February 26, 2024

Why Only Gen Zers Went to College in Europe Instead of the US

  • Growing up in multiple states and countries showed Nicole Thompson the benefits of travel.
  • She chose St. Andrew’s University in Scotland because she would finish with a master’s degree in four years.
  • Thompson spent about $95,000 on her education, which is less than what her sisters spent in the US.

This essay is based on an interview with Nicole Thompson, a 24-year-old who lives in San Francisco. She attended the University of St Andrews, in Scotland, from 2017 to 2021. The interview has been edited for length and clarity.

I was born in Australia, moved to Utah at the age of two, and then to Missouri. Then I spent a few months living in Thailand before returning to St. Louis for middle school. Some of those early moves were difficult. But when I had done it, I realized how much I liked change and new experiences.

It also showed me that staying in the States was not the best ending. I had a whole world out there that I could live in.

When it was time for my next adventure – college – I always envisioned myself going to the UK.

I considered schools all over the US and Europe

Thompson playing water polo

Thompson was recruited by multiple schools to play water polo.

courtesy of Thompson

When deciding where to attend college, I considered two factors: The opportunity to play water polo and the opportunity to study psychology.

I seriously considered a few schools across the US. At each one, I was talking to recruiters and coaches about joining their water polo teams. I was more interested in Brown. I liked the idea of ​​it being a classical university — and it was Ivy — so I knew it would provide a great education. In addition, I built the strongest relationship with coach Brown.

But as a player in the Junior Olympics, I was also introduced to international teams. Ultimately I narrowed it down to two colleges in the UK: King’s College in London and St Andrews in Scotland.

It’s funny because my mom has always been obsessed with the royal family. So, when she realized that I might go to St. Andrew’s, the same water polo team that Prince Will played for, she was very excited.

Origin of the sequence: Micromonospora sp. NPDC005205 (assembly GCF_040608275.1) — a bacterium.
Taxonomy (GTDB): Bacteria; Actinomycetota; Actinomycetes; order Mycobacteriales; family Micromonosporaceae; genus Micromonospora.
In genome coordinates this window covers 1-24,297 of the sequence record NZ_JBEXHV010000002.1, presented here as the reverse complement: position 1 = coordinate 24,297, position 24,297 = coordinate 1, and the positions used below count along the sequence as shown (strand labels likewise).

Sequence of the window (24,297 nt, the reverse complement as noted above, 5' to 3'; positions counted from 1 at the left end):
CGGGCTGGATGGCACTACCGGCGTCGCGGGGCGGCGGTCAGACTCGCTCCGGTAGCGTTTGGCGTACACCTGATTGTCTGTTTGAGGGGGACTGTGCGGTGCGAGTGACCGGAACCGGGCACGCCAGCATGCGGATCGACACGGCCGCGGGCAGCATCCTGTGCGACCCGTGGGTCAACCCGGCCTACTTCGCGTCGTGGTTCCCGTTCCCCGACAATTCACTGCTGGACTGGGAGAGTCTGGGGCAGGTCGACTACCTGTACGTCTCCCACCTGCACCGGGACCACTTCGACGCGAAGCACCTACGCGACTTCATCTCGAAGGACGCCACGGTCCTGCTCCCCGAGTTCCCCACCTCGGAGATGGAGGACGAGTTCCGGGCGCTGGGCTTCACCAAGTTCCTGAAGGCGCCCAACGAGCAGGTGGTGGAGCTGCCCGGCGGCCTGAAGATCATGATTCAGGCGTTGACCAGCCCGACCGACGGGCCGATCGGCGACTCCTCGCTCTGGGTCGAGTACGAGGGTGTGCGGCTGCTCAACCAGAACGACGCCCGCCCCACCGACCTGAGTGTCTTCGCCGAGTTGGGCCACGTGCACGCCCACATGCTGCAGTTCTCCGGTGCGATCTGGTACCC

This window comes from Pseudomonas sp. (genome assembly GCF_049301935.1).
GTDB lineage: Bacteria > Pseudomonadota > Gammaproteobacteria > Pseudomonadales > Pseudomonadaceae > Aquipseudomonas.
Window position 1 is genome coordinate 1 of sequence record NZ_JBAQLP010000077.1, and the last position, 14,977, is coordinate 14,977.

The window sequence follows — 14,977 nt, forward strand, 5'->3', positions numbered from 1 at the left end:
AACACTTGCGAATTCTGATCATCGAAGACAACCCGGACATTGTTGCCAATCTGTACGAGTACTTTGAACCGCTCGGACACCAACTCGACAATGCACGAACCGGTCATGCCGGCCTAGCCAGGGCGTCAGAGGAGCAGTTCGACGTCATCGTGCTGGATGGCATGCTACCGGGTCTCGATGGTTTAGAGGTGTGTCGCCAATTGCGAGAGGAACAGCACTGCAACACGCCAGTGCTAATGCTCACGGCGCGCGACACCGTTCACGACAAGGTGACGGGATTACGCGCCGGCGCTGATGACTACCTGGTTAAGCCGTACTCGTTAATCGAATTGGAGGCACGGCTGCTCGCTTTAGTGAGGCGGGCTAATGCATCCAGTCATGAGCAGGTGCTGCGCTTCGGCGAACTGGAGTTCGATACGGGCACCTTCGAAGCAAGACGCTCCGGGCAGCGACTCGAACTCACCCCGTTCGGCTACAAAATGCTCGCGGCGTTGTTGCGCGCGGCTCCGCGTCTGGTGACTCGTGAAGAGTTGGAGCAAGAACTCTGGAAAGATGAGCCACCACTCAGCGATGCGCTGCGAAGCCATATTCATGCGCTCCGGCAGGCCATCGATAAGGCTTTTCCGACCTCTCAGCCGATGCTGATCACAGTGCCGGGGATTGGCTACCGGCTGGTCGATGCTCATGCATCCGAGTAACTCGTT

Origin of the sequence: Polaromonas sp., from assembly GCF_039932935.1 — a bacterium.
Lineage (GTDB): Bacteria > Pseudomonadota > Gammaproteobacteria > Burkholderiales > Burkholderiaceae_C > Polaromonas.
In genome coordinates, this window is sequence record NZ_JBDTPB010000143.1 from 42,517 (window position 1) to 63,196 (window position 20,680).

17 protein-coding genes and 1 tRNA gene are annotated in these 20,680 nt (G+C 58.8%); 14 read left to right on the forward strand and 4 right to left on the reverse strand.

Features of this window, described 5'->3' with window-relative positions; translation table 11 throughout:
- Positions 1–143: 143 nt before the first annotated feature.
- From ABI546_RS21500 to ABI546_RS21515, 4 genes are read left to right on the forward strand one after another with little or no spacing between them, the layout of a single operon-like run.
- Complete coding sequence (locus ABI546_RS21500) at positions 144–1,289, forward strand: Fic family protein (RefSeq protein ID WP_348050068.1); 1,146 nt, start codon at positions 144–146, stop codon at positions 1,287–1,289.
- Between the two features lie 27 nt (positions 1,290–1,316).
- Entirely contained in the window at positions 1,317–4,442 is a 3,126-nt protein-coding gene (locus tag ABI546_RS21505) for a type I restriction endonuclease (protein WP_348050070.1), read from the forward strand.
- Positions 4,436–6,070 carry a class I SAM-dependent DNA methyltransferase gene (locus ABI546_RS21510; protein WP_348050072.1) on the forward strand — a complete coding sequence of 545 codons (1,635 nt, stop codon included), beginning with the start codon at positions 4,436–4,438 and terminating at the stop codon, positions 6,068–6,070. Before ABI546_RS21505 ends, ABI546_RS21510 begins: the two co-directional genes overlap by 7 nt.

But my parents always made sure they wouldn’t put pressure on my sisters and me. So they wouldn’t even give their recommendation because they wanted it to be my choice. After months of discussion, I chose St Andrews.

It was not so different from life in America

Thompson with a friend

Thompson (right) made friends with her classmates at St. Andrews.

courtesy of Thompson

I felt like I had a pretty good idea of ​​what living in the UK would be like after visiting a few times.

In addition, nearly 40% of St Andrews’ student population is international, with many American students. I thought that would be an easier way to move to another country with more people of the same background.

There were some differences living over there, like the drinking culture. While my American friends suffered from the traditional college party culture, this was not the case in the UK.

We didn’t have frat parties or tailgates like many schools in the US. Instead, it was more casual. It’s always, “I’m going to study and have a pint,” or, “There’s a soccer game on, let’s have a pint,” or “It’s Tuesday, let’s have a pint!”

Although he was not as wild, he was much more frequent – throughout the days and into the evening – which made him drink much more than I expected.

The education system was an advantage during my job search

American schools are usually very strict and include many prerequisites and gen-ed classes.

But in Scotland, I only had three hours of classes related to my major each week.

I thought the independence was going to be really great. But it was hard to hold myself accountable.

Having said that, the education system was also one of the reasons I chose St Andrews. I didn’t want to waste time and money paying for gen-ed classes I didn’t care about. I just wanted to take classes for my major.

St. Andrews also offers Bachelor of Science degrees, but a Master of Arts. So even though it only took me four years, I left with a Master of Arts in management and psychology. That looked very good to companies applying for jobs in the US.

In the end, I spent about $95,000 on my education. That’s less than what my brothers and sisters in the US spent on their undergraduate degrees, and I also have a master’s.

I am now back in the United States and working in human resources. But my goal is to move back to Europe within the next five to 10 years.

Living outside the US has some great advantages. For example, while the cost of living in San Francisco and London is comparable, California taxes are very high and don’t even include things like health care, which is offered in the UK. In addition, work-life balance is extremely important over there as well.

I am willing to move wherever life takes me. And if I go and it doesn’t work, a new adventure is just a flight away. That’s how I like to watch it.

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